PAFIA: What do you love most about your job?
Matthew: I own a marketing agency, and I'm working with people every day to help them solve their problems and grow their business. I love helping business people solve challenges with marketing, advertising, and business growth.
PAFIA: What was your most memorable, most awkward, or funniest on set story while shooting this film?
Matthew: Well, working with my daughters was interesting because they're not actors and they're not formally trained in any way, although they were very interested in it. I was really worried that they would not want to do it, that we'd start and they would kind of fizzle out, but that wasn't the case. My one daughter, who was kind of more into acting, was great. It was my other daughter who I wasn't sure of that really surprised me. They both did a fantastic job. Anna surprised me in her ability and how sweet she was on camera, but she did not like doing multiple takes. We would do one take and she would be like, “Alright, that’s good.” Anytime I film with her in the future, I’ll have to shoot with multiple cameras, so we can get more shots in one take.
PAFIA: Do you have any upcoming Pennsylvania-based projects?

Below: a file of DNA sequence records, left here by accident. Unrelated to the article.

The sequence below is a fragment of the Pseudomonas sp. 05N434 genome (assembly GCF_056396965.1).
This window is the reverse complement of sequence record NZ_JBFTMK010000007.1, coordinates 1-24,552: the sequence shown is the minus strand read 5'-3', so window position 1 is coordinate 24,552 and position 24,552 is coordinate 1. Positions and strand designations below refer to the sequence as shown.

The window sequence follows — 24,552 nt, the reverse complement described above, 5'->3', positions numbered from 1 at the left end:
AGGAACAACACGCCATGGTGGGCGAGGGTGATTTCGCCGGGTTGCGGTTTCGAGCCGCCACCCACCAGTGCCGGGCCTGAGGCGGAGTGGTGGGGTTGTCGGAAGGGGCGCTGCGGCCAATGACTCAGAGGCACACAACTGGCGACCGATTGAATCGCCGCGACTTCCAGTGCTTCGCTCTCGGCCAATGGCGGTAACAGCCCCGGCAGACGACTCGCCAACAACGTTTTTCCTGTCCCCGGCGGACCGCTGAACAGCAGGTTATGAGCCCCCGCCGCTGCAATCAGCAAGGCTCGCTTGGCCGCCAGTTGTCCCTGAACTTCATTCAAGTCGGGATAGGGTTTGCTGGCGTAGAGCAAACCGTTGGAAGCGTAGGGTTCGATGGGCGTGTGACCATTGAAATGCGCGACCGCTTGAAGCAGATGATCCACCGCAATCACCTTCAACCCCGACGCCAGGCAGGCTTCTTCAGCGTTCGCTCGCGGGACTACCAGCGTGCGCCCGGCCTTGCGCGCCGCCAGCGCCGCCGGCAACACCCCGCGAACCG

Matthew: We work with a lot of Pennsylvania-based companies, so we plan to shoot some promotional materials and tourism stuff. We do a lot of work in Pennsylvania, but the sequel to saving Amelia that we're currently writing is pretty exciting. We fictionalize the aftermath of a historical event that happened in Western Pennsylvania. It has to do with aliens, the government, and all that kind of fun stuff that every kid’s adventure movies from the 80s kind of deals with. That will definitely be filmed in Pennsylvania, as we develop that idea.
PAFIA: PAFIA has been working hard on increasing the film tax credit in Pennsylvania and bringing more film work to our local crew and talent, but we must all unite to really make a difference. What can you tell our elected officials about the importance of PA film industry and the difference it has made in your life?
Matthew: Without the PA film tax, I never would've worked on movies. It was in 2006 that I started, and only a couple years before that, there had been some changes in the film tax. I worked with a lot of folks on movies in the 90s that filmed in Pittsburgh, like Sudden Death and Silence of the Lambs. They were very excited to get back into it. Without that film tax credit, I don't think films like that would've come back. I wouldn't have had the opportunity to work on films and grow my knowledge and love of film. I don't think Pittsburgh would be on the map as much. I don't think that the industry would've grown here. And since then, we've had tons of movies film here, and it's been really exciting. I know a lot of my friends in the industry have been able to stay in Pennsylvania and have meaningful work instead of having to move to a coast, away from their family and their hometown.